Domestic abuse is a pervasive and insidious problem that affects millions of people all around the world. While the physical, emotional, and psychological toll of abuse is well-documented, the financial barriers to leaving an abusive relationship are often overlooked hence so many often wonder and even ask: Why didn’t she just leave? These financial barriers can make it incredibly difficult for survivors to leave their abusers and can trap them in a cycle of abuse and violence.
Yesterday we shared the above TEDX Talk by Nora Casey who is a survivor. Her account of her own experience with domestic abuse sheds light on the complexity of abusive relationships and the immense courage it takes to leave. Interestingly she talks about “the complex paradox of loving and leaving somebody; where the balance of power and control tilts.” She refers to it as a “uniquely human feeling of needing to be loved and wanting to be loved intertwined so tightly with jealousy and rage and abuse.” But more relevant to this post is what she refers to as “the four phases of abuse,” which helped her to understand why she stayed and how she left. The final phase is the act of leaving and she describes it: “It’s when you know that you absolutely have to get out of the relationship. But actually now there are loads of barriers that you never before had even considered because you never considered leaving. And when your self-belief is through the floor, those barriers become enormous. For me, it was financial.”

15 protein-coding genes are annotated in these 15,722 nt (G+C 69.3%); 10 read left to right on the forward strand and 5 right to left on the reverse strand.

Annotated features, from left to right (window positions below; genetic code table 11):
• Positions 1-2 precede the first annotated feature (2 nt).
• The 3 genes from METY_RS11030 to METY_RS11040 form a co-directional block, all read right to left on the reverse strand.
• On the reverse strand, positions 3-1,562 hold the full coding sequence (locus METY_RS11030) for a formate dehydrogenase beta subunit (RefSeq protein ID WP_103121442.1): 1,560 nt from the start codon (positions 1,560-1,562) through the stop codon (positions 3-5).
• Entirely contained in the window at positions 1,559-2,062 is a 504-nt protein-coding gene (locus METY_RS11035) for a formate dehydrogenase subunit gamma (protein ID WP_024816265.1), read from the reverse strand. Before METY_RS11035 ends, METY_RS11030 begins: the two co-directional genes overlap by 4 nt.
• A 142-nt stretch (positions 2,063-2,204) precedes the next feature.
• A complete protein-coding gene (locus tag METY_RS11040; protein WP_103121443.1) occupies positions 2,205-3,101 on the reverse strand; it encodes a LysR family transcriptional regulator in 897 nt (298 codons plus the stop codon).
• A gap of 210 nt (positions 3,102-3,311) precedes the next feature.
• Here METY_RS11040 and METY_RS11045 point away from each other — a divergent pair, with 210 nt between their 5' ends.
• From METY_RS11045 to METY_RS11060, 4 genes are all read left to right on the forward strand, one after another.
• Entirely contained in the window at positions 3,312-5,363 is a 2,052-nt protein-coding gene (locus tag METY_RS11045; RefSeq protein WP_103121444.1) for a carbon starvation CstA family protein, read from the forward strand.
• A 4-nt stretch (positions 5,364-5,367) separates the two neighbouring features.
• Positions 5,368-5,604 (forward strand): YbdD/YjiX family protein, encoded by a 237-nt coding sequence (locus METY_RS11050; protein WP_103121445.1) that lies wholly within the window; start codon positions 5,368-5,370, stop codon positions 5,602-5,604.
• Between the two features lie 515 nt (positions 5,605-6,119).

As part of our 16 Days of Activism campaign titled The Cost of Leaving, we would like to shed light on some of these financial barriers. Read on as we explore three main barriers that survivors we have worked with face: loss of income, housing instability, and legal expenses. By raising awareness of these challenges, we hope to reach and support anyone being subjected to abuse and to help them find a way to safety.
- Loss of income: Leaving an abusive relationship can result in lost wages and financial instability. Survivors may need to take time off work to attend court hearings or find a new place to live. They may need to move to a new location, which can mean losing a job or starting over in a new city with fewer job opportunities. The abuser may have controlled the survivor’s finances, leaving them without any savings or access to money when they leave.
- Relocation expenses: Securing a new place to live, whether renting or buying, can be costly, especially if a survivor must move quickly and doesn’t have any savings and cannot afford upfront costs like a rent deposit for example. The cost of transportation to a new location can be significant, especially if the survivor is moving to another city. They may need to purchase new furniture or appliances, as they may have had to leave behind belongings when escaping their abuser. If they have children, there are additional relocation costs associated with changing schools, daycare, and other services.